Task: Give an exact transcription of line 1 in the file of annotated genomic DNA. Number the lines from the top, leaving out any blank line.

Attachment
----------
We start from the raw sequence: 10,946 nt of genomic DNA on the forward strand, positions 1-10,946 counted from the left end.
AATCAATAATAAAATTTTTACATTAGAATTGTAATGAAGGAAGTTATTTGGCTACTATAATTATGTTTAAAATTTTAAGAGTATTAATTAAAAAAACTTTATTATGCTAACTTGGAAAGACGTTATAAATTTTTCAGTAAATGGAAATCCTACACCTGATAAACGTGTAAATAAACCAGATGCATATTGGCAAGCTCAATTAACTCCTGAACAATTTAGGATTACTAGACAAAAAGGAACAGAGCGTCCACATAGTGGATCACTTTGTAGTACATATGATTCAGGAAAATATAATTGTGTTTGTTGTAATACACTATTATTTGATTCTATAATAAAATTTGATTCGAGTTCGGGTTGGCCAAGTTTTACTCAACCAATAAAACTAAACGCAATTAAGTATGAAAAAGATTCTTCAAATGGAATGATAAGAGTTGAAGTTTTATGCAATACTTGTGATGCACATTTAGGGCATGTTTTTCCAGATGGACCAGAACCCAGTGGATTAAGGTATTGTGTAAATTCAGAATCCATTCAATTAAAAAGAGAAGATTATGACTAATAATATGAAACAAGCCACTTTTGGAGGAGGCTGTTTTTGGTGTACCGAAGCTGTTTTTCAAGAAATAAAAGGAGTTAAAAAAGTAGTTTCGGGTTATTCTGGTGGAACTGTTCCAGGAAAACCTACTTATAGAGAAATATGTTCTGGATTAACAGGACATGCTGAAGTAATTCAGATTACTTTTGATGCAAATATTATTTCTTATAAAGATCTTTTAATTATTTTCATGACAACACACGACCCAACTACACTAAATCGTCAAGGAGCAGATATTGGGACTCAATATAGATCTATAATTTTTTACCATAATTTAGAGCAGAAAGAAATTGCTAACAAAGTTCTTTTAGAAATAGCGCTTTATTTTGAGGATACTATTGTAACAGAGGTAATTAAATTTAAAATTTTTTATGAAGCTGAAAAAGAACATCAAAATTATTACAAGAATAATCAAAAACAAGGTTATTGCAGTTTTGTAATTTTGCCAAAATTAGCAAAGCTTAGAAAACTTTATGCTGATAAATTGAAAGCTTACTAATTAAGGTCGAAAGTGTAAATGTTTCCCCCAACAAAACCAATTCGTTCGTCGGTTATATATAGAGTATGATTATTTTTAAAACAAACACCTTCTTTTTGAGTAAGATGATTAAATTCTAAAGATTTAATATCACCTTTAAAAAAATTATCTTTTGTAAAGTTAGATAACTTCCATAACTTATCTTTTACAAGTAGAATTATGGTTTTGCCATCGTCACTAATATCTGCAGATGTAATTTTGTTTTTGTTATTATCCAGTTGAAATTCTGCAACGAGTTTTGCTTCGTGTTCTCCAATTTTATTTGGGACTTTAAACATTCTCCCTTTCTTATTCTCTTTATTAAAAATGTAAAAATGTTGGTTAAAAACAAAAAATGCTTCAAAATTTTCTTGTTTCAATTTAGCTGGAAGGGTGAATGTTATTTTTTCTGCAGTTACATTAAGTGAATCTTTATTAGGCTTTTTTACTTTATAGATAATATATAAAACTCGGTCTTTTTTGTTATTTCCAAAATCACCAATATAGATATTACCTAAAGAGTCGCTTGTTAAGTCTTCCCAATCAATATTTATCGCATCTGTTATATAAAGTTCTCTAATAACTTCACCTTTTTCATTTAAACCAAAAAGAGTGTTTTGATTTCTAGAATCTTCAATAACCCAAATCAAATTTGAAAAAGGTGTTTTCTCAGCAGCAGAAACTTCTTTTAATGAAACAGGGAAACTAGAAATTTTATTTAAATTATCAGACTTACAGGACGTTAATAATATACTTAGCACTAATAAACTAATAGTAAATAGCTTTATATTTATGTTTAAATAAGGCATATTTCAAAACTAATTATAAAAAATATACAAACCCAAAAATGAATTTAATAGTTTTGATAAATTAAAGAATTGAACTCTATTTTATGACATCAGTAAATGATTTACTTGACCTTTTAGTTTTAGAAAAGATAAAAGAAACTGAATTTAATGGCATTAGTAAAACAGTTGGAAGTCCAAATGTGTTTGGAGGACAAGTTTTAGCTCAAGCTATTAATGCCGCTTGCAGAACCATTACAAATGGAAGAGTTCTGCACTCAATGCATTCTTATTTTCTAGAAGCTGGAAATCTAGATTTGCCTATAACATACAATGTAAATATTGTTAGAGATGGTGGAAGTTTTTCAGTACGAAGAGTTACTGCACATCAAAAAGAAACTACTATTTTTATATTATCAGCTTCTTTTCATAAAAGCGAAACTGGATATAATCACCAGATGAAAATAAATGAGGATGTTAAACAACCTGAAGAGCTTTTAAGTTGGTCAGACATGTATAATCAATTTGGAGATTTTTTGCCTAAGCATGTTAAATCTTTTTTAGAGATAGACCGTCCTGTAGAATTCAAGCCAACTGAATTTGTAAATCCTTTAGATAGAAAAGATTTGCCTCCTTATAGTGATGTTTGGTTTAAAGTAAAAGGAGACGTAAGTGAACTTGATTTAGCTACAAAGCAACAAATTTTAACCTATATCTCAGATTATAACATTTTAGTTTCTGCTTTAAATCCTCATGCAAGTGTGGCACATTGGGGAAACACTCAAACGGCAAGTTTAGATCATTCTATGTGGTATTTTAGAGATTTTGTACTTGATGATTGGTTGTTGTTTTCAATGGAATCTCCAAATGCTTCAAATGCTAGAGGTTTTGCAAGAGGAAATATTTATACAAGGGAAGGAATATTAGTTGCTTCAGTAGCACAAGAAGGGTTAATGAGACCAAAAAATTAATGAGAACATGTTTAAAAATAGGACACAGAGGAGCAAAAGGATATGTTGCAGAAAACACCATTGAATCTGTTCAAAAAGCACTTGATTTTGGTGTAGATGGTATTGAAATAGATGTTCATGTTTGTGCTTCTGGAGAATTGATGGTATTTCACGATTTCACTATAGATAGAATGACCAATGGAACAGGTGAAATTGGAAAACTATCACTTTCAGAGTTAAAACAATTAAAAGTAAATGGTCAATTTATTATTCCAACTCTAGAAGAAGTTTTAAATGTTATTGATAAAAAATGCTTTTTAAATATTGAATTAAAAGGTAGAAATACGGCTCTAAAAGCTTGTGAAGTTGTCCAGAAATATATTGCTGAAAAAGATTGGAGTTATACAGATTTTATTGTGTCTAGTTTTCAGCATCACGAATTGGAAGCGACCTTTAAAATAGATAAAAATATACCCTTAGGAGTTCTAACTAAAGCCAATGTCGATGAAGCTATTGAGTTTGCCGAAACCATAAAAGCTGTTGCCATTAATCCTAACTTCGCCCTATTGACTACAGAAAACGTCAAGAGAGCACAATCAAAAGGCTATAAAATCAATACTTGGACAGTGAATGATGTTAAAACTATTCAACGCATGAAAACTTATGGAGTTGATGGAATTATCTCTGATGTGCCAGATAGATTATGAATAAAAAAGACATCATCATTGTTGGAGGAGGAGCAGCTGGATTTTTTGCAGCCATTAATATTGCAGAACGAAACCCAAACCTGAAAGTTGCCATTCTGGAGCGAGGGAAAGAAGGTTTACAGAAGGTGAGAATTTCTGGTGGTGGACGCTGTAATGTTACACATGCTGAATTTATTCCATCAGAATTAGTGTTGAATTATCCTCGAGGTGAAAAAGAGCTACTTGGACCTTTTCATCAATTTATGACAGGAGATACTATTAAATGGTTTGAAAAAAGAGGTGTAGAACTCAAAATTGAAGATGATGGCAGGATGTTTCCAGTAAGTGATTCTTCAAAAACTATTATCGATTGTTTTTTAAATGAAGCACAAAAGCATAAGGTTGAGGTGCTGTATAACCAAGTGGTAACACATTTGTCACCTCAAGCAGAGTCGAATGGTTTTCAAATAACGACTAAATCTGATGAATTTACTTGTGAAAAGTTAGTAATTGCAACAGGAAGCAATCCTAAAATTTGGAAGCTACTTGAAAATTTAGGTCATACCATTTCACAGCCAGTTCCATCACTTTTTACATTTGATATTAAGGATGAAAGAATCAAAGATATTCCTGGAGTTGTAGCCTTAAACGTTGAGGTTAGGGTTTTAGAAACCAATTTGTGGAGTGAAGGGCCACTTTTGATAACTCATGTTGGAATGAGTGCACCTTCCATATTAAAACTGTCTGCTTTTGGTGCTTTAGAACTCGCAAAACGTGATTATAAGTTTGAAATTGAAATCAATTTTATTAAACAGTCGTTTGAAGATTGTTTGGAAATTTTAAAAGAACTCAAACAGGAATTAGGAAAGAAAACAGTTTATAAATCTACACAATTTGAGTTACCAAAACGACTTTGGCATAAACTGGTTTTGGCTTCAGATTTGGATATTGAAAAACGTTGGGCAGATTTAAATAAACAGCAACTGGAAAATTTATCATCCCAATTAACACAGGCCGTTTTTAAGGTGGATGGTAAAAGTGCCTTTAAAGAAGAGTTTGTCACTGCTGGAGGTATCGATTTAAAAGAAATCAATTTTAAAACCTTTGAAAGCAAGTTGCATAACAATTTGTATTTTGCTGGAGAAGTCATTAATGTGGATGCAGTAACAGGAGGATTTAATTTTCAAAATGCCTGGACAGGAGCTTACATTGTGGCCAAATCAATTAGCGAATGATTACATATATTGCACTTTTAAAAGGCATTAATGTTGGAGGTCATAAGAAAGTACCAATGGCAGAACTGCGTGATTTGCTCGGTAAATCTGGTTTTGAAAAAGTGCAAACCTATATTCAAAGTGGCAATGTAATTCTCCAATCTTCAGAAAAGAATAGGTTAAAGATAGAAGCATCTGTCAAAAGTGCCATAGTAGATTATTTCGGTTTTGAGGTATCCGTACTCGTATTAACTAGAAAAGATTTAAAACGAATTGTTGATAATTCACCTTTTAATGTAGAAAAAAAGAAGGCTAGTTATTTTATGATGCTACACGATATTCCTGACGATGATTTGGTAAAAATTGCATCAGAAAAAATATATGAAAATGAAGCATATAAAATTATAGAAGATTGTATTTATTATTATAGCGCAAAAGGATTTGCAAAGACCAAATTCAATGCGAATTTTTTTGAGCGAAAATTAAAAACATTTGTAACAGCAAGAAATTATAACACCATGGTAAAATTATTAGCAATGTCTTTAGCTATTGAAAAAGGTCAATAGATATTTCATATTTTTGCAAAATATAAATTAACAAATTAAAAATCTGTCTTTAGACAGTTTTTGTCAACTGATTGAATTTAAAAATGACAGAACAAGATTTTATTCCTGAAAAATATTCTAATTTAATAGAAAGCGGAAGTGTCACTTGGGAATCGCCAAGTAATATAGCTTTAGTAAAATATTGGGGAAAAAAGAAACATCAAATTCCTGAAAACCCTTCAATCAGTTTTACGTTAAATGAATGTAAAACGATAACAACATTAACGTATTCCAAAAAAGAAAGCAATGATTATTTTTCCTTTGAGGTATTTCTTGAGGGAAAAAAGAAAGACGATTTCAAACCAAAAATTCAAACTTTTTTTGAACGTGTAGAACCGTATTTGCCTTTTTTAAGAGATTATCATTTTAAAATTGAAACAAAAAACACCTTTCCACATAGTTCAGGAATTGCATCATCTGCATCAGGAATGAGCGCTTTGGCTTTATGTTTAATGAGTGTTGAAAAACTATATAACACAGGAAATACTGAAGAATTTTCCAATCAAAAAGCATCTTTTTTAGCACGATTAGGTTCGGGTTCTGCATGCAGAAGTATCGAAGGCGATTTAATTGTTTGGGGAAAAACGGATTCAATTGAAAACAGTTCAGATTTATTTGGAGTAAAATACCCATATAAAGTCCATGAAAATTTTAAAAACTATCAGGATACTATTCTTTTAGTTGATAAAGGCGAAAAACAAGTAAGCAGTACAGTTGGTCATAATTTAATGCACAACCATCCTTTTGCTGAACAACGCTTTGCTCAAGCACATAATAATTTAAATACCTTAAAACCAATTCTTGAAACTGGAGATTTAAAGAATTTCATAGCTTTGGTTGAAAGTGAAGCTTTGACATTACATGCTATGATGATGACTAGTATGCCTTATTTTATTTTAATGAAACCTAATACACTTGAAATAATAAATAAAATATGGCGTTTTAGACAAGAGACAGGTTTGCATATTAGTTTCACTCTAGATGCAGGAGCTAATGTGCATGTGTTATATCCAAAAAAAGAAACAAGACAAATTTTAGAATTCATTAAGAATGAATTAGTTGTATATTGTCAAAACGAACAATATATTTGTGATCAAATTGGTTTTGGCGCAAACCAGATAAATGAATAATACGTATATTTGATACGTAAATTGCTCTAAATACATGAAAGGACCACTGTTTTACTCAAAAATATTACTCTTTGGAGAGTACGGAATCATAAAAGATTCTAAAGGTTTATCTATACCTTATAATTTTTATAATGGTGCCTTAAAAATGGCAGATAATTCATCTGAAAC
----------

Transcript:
We start from the raw sequence: 10,946 nt of genomic DNA on the forward strand, positions 1-10,946 counted from the left end.